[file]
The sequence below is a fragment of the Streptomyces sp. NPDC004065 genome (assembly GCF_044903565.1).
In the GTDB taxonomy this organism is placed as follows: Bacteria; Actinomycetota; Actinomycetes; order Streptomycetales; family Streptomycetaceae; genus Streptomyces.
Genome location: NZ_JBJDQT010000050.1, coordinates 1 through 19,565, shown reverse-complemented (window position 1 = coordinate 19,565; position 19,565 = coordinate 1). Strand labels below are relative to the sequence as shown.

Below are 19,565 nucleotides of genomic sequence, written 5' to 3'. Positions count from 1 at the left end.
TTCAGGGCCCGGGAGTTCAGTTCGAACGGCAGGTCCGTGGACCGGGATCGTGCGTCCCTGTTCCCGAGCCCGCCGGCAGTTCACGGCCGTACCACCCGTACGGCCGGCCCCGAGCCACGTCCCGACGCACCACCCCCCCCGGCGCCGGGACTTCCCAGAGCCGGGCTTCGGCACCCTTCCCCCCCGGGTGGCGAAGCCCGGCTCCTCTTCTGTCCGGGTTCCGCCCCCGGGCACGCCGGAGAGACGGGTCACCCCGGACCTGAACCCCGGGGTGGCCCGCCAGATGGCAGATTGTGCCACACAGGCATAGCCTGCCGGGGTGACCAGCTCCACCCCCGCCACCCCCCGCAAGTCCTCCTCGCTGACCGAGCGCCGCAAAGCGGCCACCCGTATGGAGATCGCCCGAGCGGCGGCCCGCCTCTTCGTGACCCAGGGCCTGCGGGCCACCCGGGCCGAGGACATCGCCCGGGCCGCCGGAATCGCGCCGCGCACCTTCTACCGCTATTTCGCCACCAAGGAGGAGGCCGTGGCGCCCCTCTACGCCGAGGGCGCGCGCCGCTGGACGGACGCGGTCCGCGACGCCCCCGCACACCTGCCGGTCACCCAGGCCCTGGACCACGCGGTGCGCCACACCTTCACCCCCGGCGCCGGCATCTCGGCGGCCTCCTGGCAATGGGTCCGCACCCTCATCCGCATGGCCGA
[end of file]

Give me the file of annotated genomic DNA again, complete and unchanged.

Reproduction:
The sequence below is a fragment of the Streptomyces sp. NPDC004065 genome (assembly GCF_044903565.1).
In the GTDB taxonomy this organism is placed as follows: Bacteria; Actinomycetota; Actinomycetes; order Streptomycetales; family Streptomycetaceae; genus Streptomyces.
Genome location: NZ_JBJDQT010000050.1, coordinates 1 through 19,565, shown reverse-complemented (window position 1 = coordinate 19,565; position 19,565 = coordinate 1). Strand labels below are relative to the sequence as shown.

Below are 19,565 nucleotides of genomic sequence, written 5' to 3'. Positions count from 1 at the left end.
TTCAGGGCCCGGGAGTTCAGTTCGAACGGCAGGTCCGTGGACCGGGATCGTGCGTCCCTGTTCCCGAGCCCGCCGGCAGTTCACGGCCGTACCACCCGTACGGCCGGCCCCGAGCCACGTCCCGACGCACCACCCCCCCCGGCGCCGGGACTTCCCAGAGCCGGGCTTCGGCACCCTTCCCCCCCGGGTGGCGAAGCCCGGCTCCTCTTCTGTCCGGGTTCCGCCCCCGGGCACGCCGGAGAGACGGGTCACCCCGGACCTGAACCCCGGGGTGGCCCGCCAGATGGCAGATTGTGCCACACAGGCATAGCCTGCCGGGGTGACCAGCTCCACCCCCGCCACCCCCCGCAAGTCCTCCTCGCTGACCGAGCGCCGCAAAGCGGCCACCCGTATGGAGATCGCCCGAGCGGCGGCCCGCCTCTTCGTGACCCAGGGCCTGCGGGCCACCCGGGCCGAGGACATCGCCCGGGCCGCCGGAATCGCGCCGCGCACCTTCTACCGCTATTTCGCCACCAAGGAGGAGGCCGTGGCGCCCCTCTACGCCGAGGGCGCGCGCCGCTGGACGGACGCGGTCCGCGACGCCCCCGCACACCTGCCGGTCACCCAGGCCCTGGACCACGCGGTGCGCCACACCTTCACCCCCGGCGCCGGCATCTCGGCGGCCTCCTGGCAATGGGTCCGCACCCTCATCCGCATGGCCGA